You are currently browsing the daily archive for July 26, 2007.

If I’m not around here much these days, it’s because, well, I don’t have to have my computer on to do schoolwork.  So, 1) I don’t use the internet as a distraction as much and 2) sometimes I don’t even turn it on for a few days.  It’s a new world.  I like it.

I just finished two books, No One Belongs Here More Than You (Miranda July) and Feathers (Jacqueline Woodson).  NOBHMTY had me reading quite a bit out loud to Kitri – one story in particular, “The Man on the Stairs,” was full of those great observations about life and human behavior that you don’t really think about until someone else puts them into words.  I don’t tend to find short stories satisfying, but these were unsatisfying in a good way.  Often slightly uncomfortable in their intriguingness.  Like Me and You and Everyone We Know, not to be recommended to everyone.  But I think it’s fair to say that the stories leave you (or at least me) with much the same feeling as the movie.

Feathers was a small book without feeling small.  It takes place over a short period of time – only a few days, I think – and it feels cozy at the same that it feels expansive.  It wasn’t what I expected it to be, but it was satisfying (I seem to be using that criterion a lot lately) which is a good thing in a children’s book – the part about not being what you expect.  If you lay out what happens, it sounds like it’s packed with issues, but it’s not, really.  Also, I really wanted to be part of the family it describes.  Sit on my grandmother’s lap (even if you’re too big for it, like sixth grader Frannie) and eat chicken and mashed potatoes.  Heck, I’d even eat the greens.

I couldn’t help comparing it to a similarly sized and issue-packed children’s book – Flip-Flop Girl by Katherine Paterson.  Now, if you’ve ever been around me while I read or talk about Bridge to Terabithia, you’ll know of my abiding passion for the work of Katherine Paterson.  I think of Lyddie whenever I hear the phrase ‘we can still hope’ – and I automatically translate in my head to ‘we can still hop.’  I remember being engrossed by Jacob Have I Loved in middle school.  Picking up The Great Gilly Hopkins in my college library was one of the things that got me back into reading children’s lit.  But Flip-Flop Girl was disappointing.  The issues felt like too much, Vinnie ticked me off (sure she has plenty of reasons to be obnoxious, but does she have to be so obnoxious?  It was almost too believable to be enjoyable) and I wonder how much it would appeal to kids.  Which isn’t to say that it isn’t on some levels extremely well written.  The grandmother is a great mixed bag of a character – full of flaws, but as an adult I can see how behind all her mistakes, she’s really trying to do the best thingThe mother is loving without being perfect.  But I just wonder if it can transcend being an issue book – dead father, brother stops speaking, moving to a new town, being an outsider at school, friend whose father is in jail, etc.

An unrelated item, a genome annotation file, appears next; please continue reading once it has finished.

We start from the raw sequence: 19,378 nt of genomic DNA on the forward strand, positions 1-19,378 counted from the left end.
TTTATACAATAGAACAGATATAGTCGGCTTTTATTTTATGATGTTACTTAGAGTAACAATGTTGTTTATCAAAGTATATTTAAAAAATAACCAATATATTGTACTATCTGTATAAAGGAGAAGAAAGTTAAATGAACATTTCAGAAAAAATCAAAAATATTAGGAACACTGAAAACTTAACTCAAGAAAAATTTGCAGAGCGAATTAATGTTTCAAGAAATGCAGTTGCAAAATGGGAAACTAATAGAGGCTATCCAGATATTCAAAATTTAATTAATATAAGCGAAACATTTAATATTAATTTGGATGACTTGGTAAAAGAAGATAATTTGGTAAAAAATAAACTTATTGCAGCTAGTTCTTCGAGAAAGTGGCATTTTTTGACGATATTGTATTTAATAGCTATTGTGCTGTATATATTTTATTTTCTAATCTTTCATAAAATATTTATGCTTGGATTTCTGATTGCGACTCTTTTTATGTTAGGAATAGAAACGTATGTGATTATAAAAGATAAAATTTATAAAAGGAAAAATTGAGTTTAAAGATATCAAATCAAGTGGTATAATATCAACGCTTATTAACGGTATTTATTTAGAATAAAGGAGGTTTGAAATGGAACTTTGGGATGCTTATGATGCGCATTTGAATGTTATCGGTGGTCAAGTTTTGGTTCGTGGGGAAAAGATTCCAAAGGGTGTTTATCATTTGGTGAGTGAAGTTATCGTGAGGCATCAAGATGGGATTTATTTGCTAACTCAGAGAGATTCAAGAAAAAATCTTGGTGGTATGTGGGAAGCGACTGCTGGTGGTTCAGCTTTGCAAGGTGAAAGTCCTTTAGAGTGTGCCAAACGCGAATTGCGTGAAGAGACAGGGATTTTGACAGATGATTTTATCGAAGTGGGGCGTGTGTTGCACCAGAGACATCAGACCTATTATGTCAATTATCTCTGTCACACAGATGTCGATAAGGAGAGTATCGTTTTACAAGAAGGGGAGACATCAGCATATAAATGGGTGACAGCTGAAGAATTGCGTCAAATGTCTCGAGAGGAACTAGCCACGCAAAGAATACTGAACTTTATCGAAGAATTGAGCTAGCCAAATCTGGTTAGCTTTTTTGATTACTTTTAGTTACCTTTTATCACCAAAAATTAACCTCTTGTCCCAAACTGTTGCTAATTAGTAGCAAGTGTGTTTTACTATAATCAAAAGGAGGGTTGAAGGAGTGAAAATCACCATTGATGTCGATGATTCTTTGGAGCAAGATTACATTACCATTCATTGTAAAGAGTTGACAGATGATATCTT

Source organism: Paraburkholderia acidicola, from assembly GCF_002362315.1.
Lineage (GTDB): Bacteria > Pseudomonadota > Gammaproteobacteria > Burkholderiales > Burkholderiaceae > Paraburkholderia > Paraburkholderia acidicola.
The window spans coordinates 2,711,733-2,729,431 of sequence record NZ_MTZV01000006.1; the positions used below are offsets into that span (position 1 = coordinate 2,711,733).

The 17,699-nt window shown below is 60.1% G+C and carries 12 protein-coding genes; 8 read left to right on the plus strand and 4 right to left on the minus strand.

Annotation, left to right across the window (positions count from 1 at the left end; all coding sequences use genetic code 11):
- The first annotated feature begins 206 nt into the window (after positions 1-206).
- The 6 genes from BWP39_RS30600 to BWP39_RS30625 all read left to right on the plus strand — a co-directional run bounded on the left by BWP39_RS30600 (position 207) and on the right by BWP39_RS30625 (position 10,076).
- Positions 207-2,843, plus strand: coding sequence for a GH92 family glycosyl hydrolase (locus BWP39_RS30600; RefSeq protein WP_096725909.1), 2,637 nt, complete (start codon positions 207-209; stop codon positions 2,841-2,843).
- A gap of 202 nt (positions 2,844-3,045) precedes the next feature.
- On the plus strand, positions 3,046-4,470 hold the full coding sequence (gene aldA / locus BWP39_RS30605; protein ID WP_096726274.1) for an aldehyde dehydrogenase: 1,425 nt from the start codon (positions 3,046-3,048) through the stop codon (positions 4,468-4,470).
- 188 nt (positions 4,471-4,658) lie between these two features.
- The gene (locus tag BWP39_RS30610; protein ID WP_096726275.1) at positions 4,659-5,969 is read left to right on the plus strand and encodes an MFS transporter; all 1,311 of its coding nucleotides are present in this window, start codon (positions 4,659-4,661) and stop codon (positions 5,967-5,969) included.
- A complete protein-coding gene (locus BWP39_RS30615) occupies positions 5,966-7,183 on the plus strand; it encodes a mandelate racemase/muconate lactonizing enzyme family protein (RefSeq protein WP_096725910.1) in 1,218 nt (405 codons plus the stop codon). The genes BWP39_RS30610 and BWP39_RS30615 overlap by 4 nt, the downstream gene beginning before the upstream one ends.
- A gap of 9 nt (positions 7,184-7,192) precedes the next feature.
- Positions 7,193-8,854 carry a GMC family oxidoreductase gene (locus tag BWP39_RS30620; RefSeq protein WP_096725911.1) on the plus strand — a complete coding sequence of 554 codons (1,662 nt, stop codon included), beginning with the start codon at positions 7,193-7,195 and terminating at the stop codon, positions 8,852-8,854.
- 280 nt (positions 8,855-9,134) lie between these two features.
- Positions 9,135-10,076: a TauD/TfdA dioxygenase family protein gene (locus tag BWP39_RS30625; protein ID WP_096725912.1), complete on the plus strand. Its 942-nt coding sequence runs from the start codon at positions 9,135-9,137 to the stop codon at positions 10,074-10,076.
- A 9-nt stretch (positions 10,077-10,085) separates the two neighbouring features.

Finally, and this is the most exciting part of this entry (best for last, and all that), I ditched Thirteen Moons to listen to Life as We Knew It.   And not just any copy, but one that arrived in the mail straight from the author herself.  I saw she had a giveaway of copies of the audio book, and thought surely I must be too late to snag one, but lo, there was one left and it turned out to have my name on it.  You might remember how it sucked me in and made me want to ration my food when I first read it, and something tells me this time around will be no different.  Susan Beth Pfeffer mentions on her blog about trying to elicit from parents at a reading which parts made them cry – and damned if the very first disc hasn’t already had me tearing up.  I’m driving around town, picking up a bundle of local, organic veggies and just knowing what’s about to happen brings a little tear to my eye.  Of course, when I was driving home from delicious hamburgers and grilled zucchini at my parents’ I turned a corner and there was the moon.  And really, you can’t look at the moon the same way anymore.   But really, only one bag of chocolate chips?  I know what I’ll stock up on come the end of the world.  Verdict on the audio so far: the voice is appropriately teenagery without being obnoxious – hits the right note.  Once I finish listening (and once Kitri has a turn with it) I’ll pass it along to my library.  Thanks, Sue!

July 2007
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